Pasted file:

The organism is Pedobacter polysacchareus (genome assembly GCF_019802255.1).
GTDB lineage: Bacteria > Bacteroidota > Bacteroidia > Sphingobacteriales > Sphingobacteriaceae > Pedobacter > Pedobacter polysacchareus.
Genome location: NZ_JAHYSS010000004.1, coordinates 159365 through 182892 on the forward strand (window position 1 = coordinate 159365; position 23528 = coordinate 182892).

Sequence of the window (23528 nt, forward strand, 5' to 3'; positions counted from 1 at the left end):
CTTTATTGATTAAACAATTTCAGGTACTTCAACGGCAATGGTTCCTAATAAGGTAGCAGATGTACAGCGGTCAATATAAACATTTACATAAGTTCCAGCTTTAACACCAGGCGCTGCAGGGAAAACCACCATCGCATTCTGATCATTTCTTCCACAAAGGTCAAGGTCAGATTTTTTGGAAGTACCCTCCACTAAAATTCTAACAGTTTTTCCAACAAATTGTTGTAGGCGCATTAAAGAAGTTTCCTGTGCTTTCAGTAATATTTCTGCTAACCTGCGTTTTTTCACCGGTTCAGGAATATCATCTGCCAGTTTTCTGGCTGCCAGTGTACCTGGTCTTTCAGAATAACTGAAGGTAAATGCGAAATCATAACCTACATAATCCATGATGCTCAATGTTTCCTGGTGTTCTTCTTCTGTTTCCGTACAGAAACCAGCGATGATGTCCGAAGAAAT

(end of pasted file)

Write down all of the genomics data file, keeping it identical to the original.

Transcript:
The organism is Pedobacter polysacchareus (genome assembly GCF_019802255.1).
GTDB lineage: Bacteria > Bacteroidota > Bacteroidia > Sphingobacteriales > Sphingobacteriaceae > Pedobacter > Pedobacter polysacchareus.
Genome location: NZ_JAHYSS010000004.1, coordinates 159365 through 182892 on the forward strand (window position 1 = coordinate 159365; position 23528 = coordinate 182892).

Sequence of the window (23528 nt, forward strand, 5' to 3'; positions counted from 1 at the left end):
CTTTATTGATTAAACAATTTCAGGTACTTCAACGGCAATGGTTCCTAATAAGGTAGCAGATGTACAGCGGTCAATATAAACATTTACATAAGTTCCAGCTTTAACACCAGGCGCTGCAGGGAAAACCACCATCGCATTCTGATCATTTCTTCCACAAAGGTCAAGGTCAGATTTTTTGGAAGTACCCTCCACTAAAATTCTAACAGTTTTTCCAACAAATTGTTGTAGGCGCATTAAAGAAGTTTCCTGTGCTTTCAGTAATATTTCTGCTAACCTGCGTTTTTTCACCGGTTCAGGAATATCATCTGCCAGTTTTCTGGCTGCCAGTGTACCTGGTCTTTCAGAATAACTGAAGGTAAATGCGAAATCATAACCTACATAATCCATGATGCTCAATGTTTCCTGGTGTTCTTCTTCTGTTTCCGTACAGAAACCAGCGATGATGTCCGAAGAAAT